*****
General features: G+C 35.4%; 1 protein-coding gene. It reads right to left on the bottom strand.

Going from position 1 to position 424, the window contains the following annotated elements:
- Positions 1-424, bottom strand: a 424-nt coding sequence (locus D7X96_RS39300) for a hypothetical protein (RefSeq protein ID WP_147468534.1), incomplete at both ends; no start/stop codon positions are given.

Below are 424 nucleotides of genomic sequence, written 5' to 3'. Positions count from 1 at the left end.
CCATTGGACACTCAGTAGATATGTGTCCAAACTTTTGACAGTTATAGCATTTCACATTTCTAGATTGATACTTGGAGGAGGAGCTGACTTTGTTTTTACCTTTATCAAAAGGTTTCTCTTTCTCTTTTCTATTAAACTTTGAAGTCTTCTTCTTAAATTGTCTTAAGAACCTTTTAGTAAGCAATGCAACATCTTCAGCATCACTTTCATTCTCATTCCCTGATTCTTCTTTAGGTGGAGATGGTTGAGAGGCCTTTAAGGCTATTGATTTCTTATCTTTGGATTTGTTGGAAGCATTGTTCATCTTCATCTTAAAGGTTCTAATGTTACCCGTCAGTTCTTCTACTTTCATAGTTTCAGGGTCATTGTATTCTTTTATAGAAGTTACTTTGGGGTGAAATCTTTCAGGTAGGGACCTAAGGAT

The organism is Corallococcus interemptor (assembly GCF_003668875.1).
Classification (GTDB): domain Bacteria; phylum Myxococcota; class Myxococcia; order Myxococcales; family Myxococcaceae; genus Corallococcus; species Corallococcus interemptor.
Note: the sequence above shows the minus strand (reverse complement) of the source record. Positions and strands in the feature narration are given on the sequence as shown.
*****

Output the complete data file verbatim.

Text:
General features: G+C 35.4%; 1 protein-coding gene. It reads right to left on the bottom strand.

Going from position 1 to position 424, the window contains the following annotated elements:
- Positions 1-424, bottom strand: a 424-nt coding sequence (locus D7X96_RS39300) for a hypothetical protein (RefSeq protein ID WP_147468534.1), incomplete at both ends; no start/stop codon positions are given.

Below are 424 nucleotides of genomic sequence, written 5' to 3'. Positions count from 1 at the left end.
CCATTGGACACTCAGTAGATATGTGTCCAAACTTTTGACAGTTATAGCATTTCACATTTCTAGATTGATACTTGGAGGAGGAGCTGACTTTGTTTTTACCTTTATCAAAAGGTTTCTCTTTCTCTTTTCTATTAAACTTTGAAGTCTTCTTCTTAAATTGTCTTAAGAACCTTTTAGTAAGCAATGCAACATCTTCAGCATCACTTTCATTCTCATTCCCTGATTCTTCTTTAGGTGGAGATGGTTGAGAGGCCTTTAAGGCTATTGATTTCTTATCTTTGGATTTGTTGGAAGCATTGTTCATCTTCATCTTAAAGGTTCTAATGTTACCCGTCAGTTCTTCTACTTTCATAGTTTCAGGGTCATTGTATTCTTTTATAGAAGTTACTTTGGGGTGAAATCTTTCAGGTAGGGACCTAAGGAT

The organism is Corallococcus interemptor (assembly GCF_003668875.1).
Classification (GTDB): domain Bacteria; phylum Myxococcota; class Myxococcia; order Myxococcales; family Myxococcaceae; genus Corallococcus; species Corallococcus interemptor.
Note: the sequence above shows the minus strand (reverse complement) of the source record. Positions and strands in the feature narration are given on the sequence as shown.